As SelfWealth welcomes the next-generation of investors to the stock market, we understand that it can be a tricky task trying to identify areas to invest on behalf of a child. 

Fortunately, the stock market offers a number of investment themes that lend themselves towards investing for the future, one of the benefits of investing for kids from an early age.

Without further ado, here are three of the popular investment themes of the future for kids.

 

1. Ethical and ESG funds

Ethical funds are specialist funds and open-ended investment companies that only invest in shares from companies they recognise as being ethically sound, including from a social, environment and moral standpoint.

Typically, ethical investment funds will use ‘negative’ screening measures to remove companies from investment consideration. For example, a stock may be excluded from an index fund if they are involved in an undesirable sector or industry such as gambling, fossil fuels, animal cruelty, or tobacco. Ethical funds may also carry out ‘positive’ screenings, where they specifically target companies that are contributing in a positive way to the world.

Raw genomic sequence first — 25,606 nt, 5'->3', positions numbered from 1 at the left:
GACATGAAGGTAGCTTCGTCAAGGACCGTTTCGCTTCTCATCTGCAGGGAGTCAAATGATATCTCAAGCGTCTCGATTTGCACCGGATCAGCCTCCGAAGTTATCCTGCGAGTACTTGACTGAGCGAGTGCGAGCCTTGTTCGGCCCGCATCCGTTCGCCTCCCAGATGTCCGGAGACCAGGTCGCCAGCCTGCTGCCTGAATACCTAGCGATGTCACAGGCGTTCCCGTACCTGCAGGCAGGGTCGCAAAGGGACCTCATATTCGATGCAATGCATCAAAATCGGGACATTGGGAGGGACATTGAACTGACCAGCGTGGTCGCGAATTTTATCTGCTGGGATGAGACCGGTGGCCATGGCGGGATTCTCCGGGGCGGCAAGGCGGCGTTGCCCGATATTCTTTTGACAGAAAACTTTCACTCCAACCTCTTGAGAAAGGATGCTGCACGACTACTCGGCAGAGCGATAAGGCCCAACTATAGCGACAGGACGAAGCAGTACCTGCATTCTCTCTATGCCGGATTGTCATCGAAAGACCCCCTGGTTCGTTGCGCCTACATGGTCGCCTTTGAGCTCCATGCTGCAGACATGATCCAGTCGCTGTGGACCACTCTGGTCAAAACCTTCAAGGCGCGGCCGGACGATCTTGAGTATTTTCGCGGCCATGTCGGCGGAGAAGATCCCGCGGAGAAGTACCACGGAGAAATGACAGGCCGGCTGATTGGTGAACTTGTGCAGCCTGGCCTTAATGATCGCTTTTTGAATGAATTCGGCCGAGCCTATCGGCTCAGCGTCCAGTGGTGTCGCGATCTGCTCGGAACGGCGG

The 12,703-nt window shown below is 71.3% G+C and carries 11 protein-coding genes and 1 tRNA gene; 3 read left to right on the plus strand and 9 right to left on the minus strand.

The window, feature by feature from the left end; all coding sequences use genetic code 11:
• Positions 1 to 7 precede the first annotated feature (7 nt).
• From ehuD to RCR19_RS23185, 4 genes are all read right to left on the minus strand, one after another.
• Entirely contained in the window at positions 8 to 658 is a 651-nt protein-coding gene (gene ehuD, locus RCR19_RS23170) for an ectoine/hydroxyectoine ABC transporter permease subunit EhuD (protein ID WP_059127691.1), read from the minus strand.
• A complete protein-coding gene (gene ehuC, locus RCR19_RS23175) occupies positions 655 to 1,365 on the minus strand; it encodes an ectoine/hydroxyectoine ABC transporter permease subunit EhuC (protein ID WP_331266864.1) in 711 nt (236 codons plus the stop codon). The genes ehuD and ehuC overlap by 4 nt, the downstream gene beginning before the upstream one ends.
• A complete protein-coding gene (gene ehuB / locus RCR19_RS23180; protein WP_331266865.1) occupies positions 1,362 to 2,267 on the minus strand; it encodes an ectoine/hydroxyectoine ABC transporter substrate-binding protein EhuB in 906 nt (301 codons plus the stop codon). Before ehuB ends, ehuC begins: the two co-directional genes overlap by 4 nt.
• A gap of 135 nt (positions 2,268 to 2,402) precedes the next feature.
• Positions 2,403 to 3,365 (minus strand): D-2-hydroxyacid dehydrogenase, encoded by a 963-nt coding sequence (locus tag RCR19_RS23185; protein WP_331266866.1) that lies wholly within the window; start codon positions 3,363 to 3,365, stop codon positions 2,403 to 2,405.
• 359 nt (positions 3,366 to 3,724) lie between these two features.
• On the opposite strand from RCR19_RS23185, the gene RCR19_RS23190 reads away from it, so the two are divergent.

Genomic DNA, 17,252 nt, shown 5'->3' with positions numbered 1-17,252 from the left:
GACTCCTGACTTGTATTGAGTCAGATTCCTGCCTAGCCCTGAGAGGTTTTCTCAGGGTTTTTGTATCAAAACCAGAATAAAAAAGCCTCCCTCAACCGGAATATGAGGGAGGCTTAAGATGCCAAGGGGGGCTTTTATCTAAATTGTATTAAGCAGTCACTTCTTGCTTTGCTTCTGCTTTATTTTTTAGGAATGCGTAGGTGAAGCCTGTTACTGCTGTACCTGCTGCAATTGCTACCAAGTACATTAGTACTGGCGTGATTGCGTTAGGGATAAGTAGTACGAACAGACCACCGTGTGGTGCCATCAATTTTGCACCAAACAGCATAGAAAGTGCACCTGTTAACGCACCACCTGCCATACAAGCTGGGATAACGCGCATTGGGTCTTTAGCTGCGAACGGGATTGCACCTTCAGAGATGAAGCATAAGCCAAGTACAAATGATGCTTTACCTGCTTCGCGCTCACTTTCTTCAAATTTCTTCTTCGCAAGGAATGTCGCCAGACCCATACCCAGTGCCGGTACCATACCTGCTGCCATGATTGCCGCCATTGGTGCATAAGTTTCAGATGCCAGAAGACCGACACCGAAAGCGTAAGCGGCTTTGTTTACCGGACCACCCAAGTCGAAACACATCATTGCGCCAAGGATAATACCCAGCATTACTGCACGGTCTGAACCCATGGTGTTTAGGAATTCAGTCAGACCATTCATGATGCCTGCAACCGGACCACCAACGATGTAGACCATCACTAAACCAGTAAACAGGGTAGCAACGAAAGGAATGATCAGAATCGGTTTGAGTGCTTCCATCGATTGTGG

Another screening measure is selecting companies that excel in environmental, social and corporate governance (ESG) practices. Here, businesses will be assessed not just on what they do, but how they go about it. The notion of impact investing is another criteria funds may use to target firms that are working on solving some of the world’s key challenges. 

Over the last two years, ethical funds have seen a significant increase in interest as more investors think about what they are supporting. Interest in this area is only expected to increase over the coming years, which aligns with those looking to invest on behalf of kids. 

Some of the popular funds in this sector include Australian Ethical Investment (ASX: AEF) and Morphic Ethical Equities Fund (ASX: MEC), while there are also a number of ETFs such as Betashares Global Sustainability Leaders ETF (ASX: ETHI), BetaShares Australian Sustainability Leaders ETF (ASX: FAIR), Russell Australian Responsible Investment (ASX: RARI) and Vanguard Ethically Conscious International Shares (ASX: VESG).